Bit ironic for a title given the name of the song, Gun Dochas, literally means without hope. And yet, there are so many ways you can connect with this song that it’s mind blowing. You can have no Gaelic at all or spend hours appreciating all the twists in a single line. This song will meet you where you’re at and reward you for engaging with such a wonderful language. Considering it’s a modern Gaelic song, not a traditional one, it’s even more encouraging—gun dochas? Nach, dochas gu brath!
Let’s start with the most basic way to connect with a song in a language you don’t understand: just listening to it. I think there’s something really worthwhile in doing this. If you only ever listen to the language(s) you’re fluent in, you can miss the beauty of the sounds of the words themselves. You can be so focused on the meaning of the words that you ignore everything else. And, to me, that’s a real shame. Poetry shouldn’t just play with meaning but with sound as well and if listening to songs in other languages helps you appreciate the sounds of the one you’re writing in, so much the better. So, stop reading for a second and listen to Cruinn’s song Gun Dochas even if you don’t understand a word of it. Then come back and we’ll continue.
How beautiful is it? How haunting? It sounds like a love song doesn’t it? It has that haunting feel to it—that mixture of pleasure and pain; of joy and suffering. It sounds almost delicate yet powerful too. Yes, that’s partly the music but I would argue it’s also the sounds of the language itself—the mix of hard and soft sounds, the rhythm and the interplay of vowels—everything working together to create the same sombre effect. So if you haven’t got time to learn Gaelic in your spare time, at least you can appreciate how it sounds.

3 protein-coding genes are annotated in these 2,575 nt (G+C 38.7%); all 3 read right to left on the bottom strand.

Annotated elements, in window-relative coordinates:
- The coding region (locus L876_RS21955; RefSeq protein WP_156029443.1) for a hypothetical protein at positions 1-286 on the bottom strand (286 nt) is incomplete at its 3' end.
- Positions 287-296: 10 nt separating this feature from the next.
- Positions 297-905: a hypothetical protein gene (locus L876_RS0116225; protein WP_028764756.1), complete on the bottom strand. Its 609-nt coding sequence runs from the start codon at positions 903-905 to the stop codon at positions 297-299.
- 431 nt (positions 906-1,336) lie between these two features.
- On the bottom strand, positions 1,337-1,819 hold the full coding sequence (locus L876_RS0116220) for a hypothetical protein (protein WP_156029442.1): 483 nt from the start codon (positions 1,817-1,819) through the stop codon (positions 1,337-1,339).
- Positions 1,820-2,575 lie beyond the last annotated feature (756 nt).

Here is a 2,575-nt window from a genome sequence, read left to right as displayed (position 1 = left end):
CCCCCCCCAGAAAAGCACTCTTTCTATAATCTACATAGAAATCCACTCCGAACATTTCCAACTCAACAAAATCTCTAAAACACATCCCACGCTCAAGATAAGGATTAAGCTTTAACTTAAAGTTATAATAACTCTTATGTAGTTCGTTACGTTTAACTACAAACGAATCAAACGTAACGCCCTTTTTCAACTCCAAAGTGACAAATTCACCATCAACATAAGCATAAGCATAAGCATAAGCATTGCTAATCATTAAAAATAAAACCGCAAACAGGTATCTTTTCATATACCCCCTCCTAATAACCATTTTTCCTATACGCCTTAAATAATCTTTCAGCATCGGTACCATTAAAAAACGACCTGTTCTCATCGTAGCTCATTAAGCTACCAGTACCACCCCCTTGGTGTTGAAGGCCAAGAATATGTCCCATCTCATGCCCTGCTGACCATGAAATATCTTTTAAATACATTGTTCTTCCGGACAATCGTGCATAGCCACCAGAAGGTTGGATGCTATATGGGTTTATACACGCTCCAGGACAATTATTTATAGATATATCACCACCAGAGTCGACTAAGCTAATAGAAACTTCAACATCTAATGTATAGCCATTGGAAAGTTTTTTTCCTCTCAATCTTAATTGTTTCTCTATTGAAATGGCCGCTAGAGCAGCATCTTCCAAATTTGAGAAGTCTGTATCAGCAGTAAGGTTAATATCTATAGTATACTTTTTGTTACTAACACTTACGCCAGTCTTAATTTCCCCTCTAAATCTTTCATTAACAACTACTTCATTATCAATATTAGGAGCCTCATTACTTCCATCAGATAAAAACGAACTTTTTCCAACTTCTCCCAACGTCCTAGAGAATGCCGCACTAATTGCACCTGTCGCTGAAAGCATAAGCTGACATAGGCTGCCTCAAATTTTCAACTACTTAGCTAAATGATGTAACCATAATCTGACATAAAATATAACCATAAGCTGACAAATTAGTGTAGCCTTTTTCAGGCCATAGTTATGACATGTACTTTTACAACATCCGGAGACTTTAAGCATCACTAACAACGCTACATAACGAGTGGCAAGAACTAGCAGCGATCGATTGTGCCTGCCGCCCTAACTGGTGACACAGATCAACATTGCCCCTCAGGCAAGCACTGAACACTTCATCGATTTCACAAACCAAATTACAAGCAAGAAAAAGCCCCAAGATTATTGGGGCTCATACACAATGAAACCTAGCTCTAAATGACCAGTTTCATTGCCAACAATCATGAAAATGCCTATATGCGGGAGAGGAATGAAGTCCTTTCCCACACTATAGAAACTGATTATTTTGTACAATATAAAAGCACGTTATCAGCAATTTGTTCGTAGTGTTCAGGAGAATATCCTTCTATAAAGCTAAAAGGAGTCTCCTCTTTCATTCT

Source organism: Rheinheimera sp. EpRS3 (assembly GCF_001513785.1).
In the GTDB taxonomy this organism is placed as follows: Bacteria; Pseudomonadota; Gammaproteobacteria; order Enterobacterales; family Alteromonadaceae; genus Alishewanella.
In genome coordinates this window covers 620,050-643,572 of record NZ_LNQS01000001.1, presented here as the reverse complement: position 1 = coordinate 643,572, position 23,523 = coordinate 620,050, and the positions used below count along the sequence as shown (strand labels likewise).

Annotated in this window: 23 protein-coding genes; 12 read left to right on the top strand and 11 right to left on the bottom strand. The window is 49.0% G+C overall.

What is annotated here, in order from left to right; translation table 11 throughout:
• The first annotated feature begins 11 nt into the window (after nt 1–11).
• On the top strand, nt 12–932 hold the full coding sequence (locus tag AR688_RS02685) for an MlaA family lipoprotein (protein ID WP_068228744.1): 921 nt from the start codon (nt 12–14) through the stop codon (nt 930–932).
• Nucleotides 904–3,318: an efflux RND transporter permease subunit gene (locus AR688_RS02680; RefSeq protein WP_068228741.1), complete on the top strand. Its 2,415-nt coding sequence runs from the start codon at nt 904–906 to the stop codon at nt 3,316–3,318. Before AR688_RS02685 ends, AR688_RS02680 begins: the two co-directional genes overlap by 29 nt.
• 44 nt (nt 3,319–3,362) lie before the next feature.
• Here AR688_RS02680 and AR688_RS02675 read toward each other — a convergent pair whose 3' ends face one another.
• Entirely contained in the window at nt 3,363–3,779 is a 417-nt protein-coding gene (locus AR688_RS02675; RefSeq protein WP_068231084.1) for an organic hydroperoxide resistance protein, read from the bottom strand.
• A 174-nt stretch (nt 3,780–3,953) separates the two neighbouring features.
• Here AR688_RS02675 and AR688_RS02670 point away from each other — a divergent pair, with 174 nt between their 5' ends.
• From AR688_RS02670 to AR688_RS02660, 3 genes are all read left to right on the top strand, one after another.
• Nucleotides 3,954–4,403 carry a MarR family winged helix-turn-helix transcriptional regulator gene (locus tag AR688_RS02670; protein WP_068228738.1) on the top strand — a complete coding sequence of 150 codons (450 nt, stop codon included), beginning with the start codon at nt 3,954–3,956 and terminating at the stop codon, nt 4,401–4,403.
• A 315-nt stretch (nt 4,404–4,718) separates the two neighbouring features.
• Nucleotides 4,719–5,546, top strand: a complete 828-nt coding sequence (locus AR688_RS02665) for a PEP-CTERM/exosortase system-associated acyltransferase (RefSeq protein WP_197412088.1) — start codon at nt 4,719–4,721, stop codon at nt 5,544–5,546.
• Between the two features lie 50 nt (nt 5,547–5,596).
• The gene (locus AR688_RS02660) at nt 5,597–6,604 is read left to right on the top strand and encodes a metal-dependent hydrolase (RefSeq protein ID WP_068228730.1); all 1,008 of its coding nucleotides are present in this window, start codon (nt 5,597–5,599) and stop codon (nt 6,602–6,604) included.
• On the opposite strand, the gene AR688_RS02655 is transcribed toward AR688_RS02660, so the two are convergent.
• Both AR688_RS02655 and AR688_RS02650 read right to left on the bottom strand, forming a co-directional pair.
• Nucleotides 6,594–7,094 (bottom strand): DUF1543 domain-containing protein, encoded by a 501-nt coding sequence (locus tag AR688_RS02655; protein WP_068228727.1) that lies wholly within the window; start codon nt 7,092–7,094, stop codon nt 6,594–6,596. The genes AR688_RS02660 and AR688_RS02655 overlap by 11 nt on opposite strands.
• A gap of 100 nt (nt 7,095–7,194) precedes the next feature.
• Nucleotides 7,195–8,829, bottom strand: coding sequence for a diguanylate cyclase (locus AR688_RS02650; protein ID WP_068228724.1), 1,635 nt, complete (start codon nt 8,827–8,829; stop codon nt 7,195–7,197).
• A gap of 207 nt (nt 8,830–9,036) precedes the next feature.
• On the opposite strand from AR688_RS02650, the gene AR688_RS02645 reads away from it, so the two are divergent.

Let’s move on a bit though. What are some of the cool poetic things in this song? I’d say the imagery has to be up there. I think my favourite single image this song conjures in your mind comes from the following verse:
‘S aig deireadh na h-oidhche,
Fo sholas nan reul,
Gach rionnag a’dearrsadh gun sgleo,
Thogainn mo shuil ruit, mar fhlur sireadh ghrein,
Gheibhinn ceud bhlas air do phog.
It’s this extended image of both of these lovers being out under the starlight and one of them lifts their eyes, not to the stars though, despite their shinning beauty, but solely to their beloved hoping for a kiss. That contrast, juxtaposition if you must use such words, between our expectations of what they’re looking up for and what they do; between the beauty of the stars and the beauty of their lover, gives you the feeling that they’re giving up something marvellous because there’s something even more worthwhile for the taking. Quite powerful, eh?
But it’s got to be bitter-sweet doesn’t it? All loves songs are. It has this hint of sadness running through it. There’s this beautiful way of saying “only” in the Gaelic languages. You basically say “none but…”—let me show you:
Nam faighinn mo mhiann
(If I got my wish)
Cha bhi ach thusa rim thaobh,
(only you’d be by my side)
Cha bhi ach thusa means literally “not (would be) but you.” To me that’s somehow a more beautiful way of saying it; rather than “only you’d be by my side,” “none but you would be by my side,” yeah? More emphatic. More final. Cruinn aren’t the first to have used this—it’s quite common. I think my other favourite usage of it is in the Irish proverb nil aon leigheas ar an ngra ach posadh, but I’ll let you look that one up in your own time. The point is that while they’re saying they want none but their lover at their side, we’ve realised the lover has left them. Ouch. Talk about bitter-sweet. Talk about timeless truths shared through poetry down the ages.